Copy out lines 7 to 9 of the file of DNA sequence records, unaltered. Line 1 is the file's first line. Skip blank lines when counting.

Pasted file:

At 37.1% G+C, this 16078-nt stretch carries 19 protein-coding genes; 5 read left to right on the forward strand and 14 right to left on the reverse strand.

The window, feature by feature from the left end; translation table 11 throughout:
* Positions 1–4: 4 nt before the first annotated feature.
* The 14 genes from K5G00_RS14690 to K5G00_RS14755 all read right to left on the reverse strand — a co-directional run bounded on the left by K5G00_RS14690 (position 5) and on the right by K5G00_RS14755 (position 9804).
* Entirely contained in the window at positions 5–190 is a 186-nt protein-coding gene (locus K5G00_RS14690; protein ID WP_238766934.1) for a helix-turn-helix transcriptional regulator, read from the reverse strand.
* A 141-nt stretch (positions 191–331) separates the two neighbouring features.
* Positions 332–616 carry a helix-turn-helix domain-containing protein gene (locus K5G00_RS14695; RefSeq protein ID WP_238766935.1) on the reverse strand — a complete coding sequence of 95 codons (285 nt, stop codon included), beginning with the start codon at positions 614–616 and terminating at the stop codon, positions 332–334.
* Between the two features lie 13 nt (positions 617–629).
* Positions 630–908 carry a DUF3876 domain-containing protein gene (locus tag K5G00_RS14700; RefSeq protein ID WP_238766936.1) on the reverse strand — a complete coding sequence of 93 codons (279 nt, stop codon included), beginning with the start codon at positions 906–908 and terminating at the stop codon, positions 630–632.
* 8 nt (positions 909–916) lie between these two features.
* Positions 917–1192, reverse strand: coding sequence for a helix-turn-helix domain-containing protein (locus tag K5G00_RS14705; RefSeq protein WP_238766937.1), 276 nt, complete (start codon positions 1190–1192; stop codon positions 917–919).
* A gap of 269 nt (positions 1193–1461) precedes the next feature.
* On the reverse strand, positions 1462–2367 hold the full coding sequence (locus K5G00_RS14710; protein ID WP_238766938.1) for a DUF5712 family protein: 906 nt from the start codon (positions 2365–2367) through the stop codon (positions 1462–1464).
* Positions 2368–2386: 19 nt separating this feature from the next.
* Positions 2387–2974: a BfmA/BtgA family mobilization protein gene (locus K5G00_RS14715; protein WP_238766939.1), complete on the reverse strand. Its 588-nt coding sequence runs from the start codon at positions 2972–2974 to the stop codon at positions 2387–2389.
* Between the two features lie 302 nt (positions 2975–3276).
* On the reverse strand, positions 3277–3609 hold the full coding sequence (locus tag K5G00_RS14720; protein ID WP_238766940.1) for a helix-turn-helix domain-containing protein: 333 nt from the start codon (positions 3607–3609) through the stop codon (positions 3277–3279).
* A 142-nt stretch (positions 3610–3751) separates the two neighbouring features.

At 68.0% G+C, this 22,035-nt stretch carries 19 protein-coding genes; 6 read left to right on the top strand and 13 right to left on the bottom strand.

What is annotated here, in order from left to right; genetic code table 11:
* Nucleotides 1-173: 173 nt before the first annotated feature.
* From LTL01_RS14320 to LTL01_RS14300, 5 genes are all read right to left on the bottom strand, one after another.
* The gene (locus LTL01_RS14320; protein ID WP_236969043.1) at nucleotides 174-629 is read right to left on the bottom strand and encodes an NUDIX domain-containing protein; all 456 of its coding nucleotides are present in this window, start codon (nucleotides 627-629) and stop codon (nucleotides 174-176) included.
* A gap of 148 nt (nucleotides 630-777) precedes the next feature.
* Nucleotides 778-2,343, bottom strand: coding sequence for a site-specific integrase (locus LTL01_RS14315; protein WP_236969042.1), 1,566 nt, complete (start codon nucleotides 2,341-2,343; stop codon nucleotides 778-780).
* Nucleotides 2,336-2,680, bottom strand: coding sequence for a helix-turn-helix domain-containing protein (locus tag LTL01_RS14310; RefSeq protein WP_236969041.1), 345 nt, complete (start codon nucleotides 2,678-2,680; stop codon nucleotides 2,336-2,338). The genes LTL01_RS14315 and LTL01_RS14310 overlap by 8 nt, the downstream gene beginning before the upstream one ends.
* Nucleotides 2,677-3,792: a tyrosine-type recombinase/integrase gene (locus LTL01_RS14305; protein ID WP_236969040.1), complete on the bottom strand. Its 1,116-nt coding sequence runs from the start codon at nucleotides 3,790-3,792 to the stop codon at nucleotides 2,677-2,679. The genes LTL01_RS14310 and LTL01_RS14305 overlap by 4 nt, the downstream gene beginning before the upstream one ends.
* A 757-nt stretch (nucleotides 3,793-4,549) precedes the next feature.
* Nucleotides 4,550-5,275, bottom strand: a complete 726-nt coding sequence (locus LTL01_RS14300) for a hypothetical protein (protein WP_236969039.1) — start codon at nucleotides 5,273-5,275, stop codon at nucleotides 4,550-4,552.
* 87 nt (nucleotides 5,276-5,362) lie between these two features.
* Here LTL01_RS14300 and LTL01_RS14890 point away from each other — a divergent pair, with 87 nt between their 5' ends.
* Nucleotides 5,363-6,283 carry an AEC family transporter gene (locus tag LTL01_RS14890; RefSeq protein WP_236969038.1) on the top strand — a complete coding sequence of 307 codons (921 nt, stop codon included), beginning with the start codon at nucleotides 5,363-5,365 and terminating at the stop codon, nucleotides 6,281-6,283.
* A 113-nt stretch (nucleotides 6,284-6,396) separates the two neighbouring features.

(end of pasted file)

* Positions 332–616 carry a helix-turn-helix domain-containing protein gene (locus K5G00_RS14695; RefSeq protein ID WP_238766935.1) on the reverse strand — a complete coding sequence of 95 codons (285 nt, stop codon included), beginning with the start codon at positions 614–616 and terminating at the stop codon, positions 332–334.
* Between the two features lie 13 nt (positions 617–629).
* Positions 630–908 carry a DUF3876 domain-containing protein gene (locus tag K5G00_RS14700; RefSeq protein ID WP_238766936.1) on the reverse strand — a complete coding sequence of 93 codons (279 nt, stop codon included), beginning with the start codon at positions 906–908 and terminating at the stop codon, positions 630–632.